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Hyaluronan, lubricin and phospholipids, molecules ubiquitous in synovial joints, such as hips and knees, have separately been invoked as the lubricants responsible for the remarkable lubrication of articular cartilage; but alone, these molecules cannot explain the extremely low friction at the high pressures of such joints. We find that surface-anchored hyaluronan molecules complex synergistically with phosphatidylcholine lipids present in joints to form a boundary lubricating layer, which, with coefficient of friction μ≈0.001 at pressures to over 100 atm, has a frictional behaviour resembling that of articular cartilage in the major joints. Our findings point to a scenario where each of the molecules has a different role but must act together with the others: hyaluronan, anchored at the outer surface of articular cartilage by lubricin molecules, complexes with joint phosphatidylcholines to provide the extreme lubrication of synovial joints via the hydration-lubrication mechanism.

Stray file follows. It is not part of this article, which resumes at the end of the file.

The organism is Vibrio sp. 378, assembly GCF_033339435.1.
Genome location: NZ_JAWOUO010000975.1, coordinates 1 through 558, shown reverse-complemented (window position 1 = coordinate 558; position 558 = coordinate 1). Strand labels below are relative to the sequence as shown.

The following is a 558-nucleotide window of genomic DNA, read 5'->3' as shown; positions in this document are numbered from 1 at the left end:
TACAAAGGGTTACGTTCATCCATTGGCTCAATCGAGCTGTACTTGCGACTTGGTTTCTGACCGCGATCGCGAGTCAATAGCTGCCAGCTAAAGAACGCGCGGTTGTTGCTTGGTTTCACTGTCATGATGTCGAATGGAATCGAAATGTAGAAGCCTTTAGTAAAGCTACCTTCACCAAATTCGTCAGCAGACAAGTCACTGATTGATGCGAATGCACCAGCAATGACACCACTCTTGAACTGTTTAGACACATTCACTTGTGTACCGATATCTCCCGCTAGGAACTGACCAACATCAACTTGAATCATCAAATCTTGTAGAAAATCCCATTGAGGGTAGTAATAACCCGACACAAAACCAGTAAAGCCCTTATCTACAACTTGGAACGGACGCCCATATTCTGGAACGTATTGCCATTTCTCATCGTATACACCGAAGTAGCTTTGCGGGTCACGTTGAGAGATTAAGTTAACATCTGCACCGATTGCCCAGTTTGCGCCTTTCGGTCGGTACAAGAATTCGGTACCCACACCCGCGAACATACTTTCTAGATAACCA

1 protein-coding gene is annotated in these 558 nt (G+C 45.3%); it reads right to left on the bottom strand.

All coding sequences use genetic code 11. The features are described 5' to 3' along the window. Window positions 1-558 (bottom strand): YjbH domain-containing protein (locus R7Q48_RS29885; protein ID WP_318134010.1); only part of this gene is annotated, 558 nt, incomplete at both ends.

Original publication

DOI

10.1038/ncomms7497

Type

Journal article

Journal

Nat Commun

Publication Date

10/03/2015

Volume

6

Keywords

Aluminum Silicates, Biotinylation, Cartilage, Articular, Friction, Glycoproteins, Humans, Hyaluronic Acid, Joints, Liposomes, Models, Chemical, Phosphatidylcholines, Pressure, Stress, Mechanical, Surface Properties, Synovial Fluid